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Can smart reporting reduce the number of kidneys currently going to waste?

Can smart reporting reduce the number of kidneys currently going to waste?

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A kidney is prepared for a transplant recipient.
Pierre-Philippe Marcou/AFP/Getty Images

Nearly one out of every five kidneys donated in the United States ends up in the trash.

That’s a pretty stunning fact given there are a growing number of people in dire need of kidney transplants, driven by the increasing rate of people with diabetes, chronic kidney disease and other disorders that eventually kill kidney function.

A recent study in JAMA Internal Medicine shows the stark contrast between the way the United States and France handle kidney donations. In short, France throws away fewer kidneys. To be precise:

  • Out of 15,500 deceased kidney donors in France between January 1, 2004 and December 31, 2014, there were 29,984 kidneys recovered (nearly two for every donor). Among the recovered kidneys, 27,252 made it all the way to be transplanted. Another 2,732 were discarded, about 9%.

  • In the U.S., there were way more donors, of course: 78,517 deceased donors during the same period. As a result, more kidneys were recovered: 156,089. But look at how many were thrown away: nearly 18% or 27,987, while 128,102 were transplanted.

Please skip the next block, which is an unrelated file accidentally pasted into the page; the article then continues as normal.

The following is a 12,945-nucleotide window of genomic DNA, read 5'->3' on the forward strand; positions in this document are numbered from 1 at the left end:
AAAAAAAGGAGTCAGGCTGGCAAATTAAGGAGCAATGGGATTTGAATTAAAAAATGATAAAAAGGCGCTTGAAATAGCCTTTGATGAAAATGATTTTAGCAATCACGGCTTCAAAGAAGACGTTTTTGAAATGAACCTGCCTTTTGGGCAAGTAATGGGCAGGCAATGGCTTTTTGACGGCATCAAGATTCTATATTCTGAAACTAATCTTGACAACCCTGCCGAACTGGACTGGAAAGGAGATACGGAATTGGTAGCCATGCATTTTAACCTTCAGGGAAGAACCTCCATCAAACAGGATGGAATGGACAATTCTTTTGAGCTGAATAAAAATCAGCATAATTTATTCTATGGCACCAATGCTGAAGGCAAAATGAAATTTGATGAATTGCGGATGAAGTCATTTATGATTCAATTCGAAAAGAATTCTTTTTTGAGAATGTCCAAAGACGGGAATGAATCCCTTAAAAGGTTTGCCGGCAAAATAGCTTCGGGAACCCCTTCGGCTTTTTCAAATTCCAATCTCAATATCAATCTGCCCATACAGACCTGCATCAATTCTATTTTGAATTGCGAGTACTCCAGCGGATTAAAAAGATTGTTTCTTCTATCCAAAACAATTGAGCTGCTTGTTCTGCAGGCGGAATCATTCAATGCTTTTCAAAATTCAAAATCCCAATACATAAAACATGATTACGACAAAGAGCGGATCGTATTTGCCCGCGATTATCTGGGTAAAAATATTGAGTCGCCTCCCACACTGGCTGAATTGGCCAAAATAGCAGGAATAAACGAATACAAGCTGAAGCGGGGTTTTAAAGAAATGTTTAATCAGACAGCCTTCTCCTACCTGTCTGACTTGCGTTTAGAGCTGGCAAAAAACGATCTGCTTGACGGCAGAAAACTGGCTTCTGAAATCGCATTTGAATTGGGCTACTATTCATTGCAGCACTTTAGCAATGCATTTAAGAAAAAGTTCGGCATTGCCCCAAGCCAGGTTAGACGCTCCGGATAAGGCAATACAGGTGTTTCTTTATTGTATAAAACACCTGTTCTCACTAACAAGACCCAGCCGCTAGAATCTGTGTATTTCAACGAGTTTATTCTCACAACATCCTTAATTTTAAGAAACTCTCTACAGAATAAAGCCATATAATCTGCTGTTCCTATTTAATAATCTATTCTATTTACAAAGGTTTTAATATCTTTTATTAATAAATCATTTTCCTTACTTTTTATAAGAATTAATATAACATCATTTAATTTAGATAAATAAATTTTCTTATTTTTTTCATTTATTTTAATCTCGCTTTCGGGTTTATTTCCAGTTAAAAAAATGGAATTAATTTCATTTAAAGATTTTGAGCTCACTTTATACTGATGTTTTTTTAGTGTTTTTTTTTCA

Why does this matter?

Every year, approximately 5,000 people die in the U.S. while waiting for a kidney.

This is part of a larger problem, of course. As has been well reported, France has far better health outcomes than the U.S. While the U.S. has seen the rate of illness and premature death start to rise in recent years, France continues to drive those rates lower. When you zero in on death rates from diabetes and kidney diseases, the contrast is even more stark, with death rates barely budging in the U.S. over the past decade and falling in France by nearly half.

But the core of the problem with kidney transplants relates more specifically to the organ donation system and how it works. One of the key problems with the U.S. system is how decisions are made about which kidneys to discard. As CNN’s Jen Christensen recently reported: